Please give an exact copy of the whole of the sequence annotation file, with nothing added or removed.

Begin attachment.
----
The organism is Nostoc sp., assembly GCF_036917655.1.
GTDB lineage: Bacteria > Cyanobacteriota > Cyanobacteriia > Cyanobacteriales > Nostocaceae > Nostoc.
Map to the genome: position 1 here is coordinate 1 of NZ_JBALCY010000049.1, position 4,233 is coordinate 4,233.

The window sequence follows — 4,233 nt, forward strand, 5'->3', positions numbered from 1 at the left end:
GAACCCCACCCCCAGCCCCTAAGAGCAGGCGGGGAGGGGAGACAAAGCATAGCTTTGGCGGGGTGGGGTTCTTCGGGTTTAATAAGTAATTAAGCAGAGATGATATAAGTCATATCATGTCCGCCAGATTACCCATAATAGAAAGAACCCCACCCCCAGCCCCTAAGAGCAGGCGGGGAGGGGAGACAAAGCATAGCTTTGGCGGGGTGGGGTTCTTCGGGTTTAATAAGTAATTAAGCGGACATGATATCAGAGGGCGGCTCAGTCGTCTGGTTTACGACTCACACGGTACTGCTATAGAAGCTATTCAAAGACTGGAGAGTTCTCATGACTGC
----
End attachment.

The organism is Nostoc sp., assembly GCF_036917655.1.
GTDB lineage: Bacteria > Cyanobacteriota > Cyanobacteriia > Cyanobacteriales > Nostocaceae > Nostoc.
Map to the genome: position 1 here is coordinate 1 of NZ_JBALCY010000049.1, position 4,233 is coordinate 4,233.

The window sequence follows — 4,233 nt, forward strand, 5'->3', positions numbered from 1 at the left end:
GAACCCCACCCCCAGCCCCTAAGAGCAGGCGGGGAGGGGAGACAAAGCATAGCTTTGGCGGGGTGGGGTTCTTCGGGTTTAATAAGTAATTAAGCAGAGATGATATAAGTCATATCATGTCCGCCAGATTACCCATAATAGAAAGAACCCCACCCCCAGCCCCTAAGAGCAGGCGGGGAGGGGAGACAAAGCATAGCTTTGGCGGGGTGGGGTTCTTCGGGTTTAATAAGTAATTAAGCGGACATGATATCAGAGGGCGGCTCAGTCGTCTGGTTTACGACTCACACGGTACTGCTATAGAAGCTATTCAAAGACTGGAGAGTTCTCATGACTGC